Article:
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NML Established the Performance Verification on PM2.5 Analyzers and Sensors

Due to increasing air pollution, arising from industrialization and urbanization, our living environment suffers from multiple stationary and mobile pollutant sources.  Even though the government has set up air pollutant monitoring stations, the covered dimension and distribution areas are not sufficient to provide adequate information for the general public, for real-time monitoring and conduct timely preventive measures.  In recent years, community awareness and citizen engagement have prompt the utilization of “Low-Cost” air quality analyzers, equipped with multi-function sensors for particulate matter (PM) measurement and wireless communication, to be deployed in campuses and urban communities.  This trend has also boosted varies open-data platforms, “MAKERS” for data analysis and geospatial visualization in Taiwan.  One example is “LASS(Location Aware Sensing System)”; LASS(Location Aware Sensing System).  However, many problems remain to be dealt with, when coming to measurement accuracy and if the data are to be used for surveillance or control matters.  There are more than 5 000 units of “Low-Cost” air quality sensors distributed along west-coast cities and 39 countries in Taiwan.

Considering public needs and potential commercial development, Taiwan Environmental Protection Agency (EPA), with cooperation from Minister of Science and Technology (MOST), has entrusted NML as the certified body for “Testing and Verification Center for Air Quality Sensors”.  A four-year project has been awarded since 2017 for design and development of ‘out-door’ and ‘in-door’ test platforms.  The aim is to perform various testing protocols systematically of commercially available analyzers/sensors for their accuracy, data-validity, linearity, etc.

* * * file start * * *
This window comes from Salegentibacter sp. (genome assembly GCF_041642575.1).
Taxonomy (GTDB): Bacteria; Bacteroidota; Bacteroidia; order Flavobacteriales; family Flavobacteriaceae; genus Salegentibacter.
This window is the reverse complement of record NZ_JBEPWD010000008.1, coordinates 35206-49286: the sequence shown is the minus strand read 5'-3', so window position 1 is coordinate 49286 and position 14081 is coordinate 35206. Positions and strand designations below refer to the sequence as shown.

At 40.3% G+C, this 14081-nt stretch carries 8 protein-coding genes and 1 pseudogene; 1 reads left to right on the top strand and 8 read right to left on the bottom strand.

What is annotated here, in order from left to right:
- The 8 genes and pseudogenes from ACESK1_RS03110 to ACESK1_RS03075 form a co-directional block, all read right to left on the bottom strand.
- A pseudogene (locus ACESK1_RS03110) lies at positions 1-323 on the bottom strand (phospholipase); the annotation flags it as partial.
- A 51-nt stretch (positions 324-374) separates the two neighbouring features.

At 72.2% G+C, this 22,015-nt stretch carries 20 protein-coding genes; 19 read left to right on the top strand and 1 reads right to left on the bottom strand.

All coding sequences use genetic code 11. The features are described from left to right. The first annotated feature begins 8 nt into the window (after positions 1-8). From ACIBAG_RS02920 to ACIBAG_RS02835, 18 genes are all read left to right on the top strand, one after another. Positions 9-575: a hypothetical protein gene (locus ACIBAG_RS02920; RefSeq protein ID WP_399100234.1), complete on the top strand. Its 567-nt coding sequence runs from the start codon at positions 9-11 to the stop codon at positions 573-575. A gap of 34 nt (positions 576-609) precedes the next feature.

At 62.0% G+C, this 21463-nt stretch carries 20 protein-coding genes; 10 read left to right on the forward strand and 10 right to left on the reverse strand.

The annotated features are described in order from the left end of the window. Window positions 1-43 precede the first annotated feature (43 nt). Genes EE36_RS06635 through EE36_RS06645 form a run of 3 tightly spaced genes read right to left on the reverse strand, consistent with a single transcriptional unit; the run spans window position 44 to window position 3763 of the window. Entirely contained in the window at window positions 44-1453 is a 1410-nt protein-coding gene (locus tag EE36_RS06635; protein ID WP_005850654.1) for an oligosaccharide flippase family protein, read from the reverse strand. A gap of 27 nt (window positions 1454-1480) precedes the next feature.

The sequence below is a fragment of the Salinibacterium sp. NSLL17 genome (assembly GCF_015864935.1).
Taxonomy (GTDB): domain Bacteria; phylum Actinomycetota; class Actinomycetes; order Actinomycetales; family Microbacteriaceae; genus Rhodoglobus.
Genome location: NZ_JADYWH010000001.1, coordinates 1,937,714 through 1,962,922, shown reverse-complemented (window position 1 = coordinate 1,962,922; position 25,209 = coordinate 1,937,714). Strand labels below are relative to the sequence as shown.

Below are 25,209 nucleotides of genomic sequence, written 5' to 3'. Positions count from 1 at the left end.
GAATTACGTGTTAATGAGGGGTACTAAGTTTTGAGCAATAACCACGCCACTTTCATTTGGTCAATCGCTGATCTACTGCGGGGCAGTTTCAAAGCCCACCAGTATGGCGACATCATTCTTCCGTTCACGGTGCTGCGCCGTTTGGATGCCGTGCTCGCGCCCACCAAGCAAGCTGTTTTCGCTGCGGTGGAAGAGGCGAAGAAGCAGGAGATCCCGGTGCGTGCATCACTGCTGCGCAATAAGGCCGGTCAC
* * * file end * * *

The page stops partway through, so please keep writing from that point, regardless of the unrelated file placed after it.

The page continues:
Two environmental conditions are provided for the evaluation platform, one is conducted in an outdoor atmosphere (field test), and the other is under well-controlled conditions (wind speed, temperature, relative humidity and PM2.5 concentration) in the laboratory.  The traceability concerning mass concentration for data collected by PM2.5 analyzers/sensors is achieved by comparison with USEPA Federal Reference Method (FRM).  A description of an in-door test chamber, in the form of a circulating wind-tunnel, is shown in Fig. 1 with its controlled parameters.

Two test setup are operational since early 2018, and the result initial observation is: at 25 °C 80 RH% in the laboratory test, a condition similar to common weather in Taiwan, the slope of linear regression of some analyzers/sensors could be higher than 2 while the slope is around 1 in field test, indicating potential bias in sensors setting due to different PM concentrations.  Furthermore, using KCl (Potassium chloride) as PM2.5 source, the accuracy could be varied while humidity increases.  It indicates that the chemical compositions of PM2.5 and humidity interference are the major causes of the performance of analyzers/sensors.  With this platform, NML anticipates that not only the performance/data validity of individual PM2.5 analyzers/sensor could be improved, but also the R&D output is beneficial to the entire air quality monitoring/control IoT network in Taiwan, and the general public.

Schematic diagram of an “in-door” air sensor test chamber 

Fig.1 Schematic diagram of an “in-door” air sensor test chamber.

 

  • Last Updated:2019/10/16
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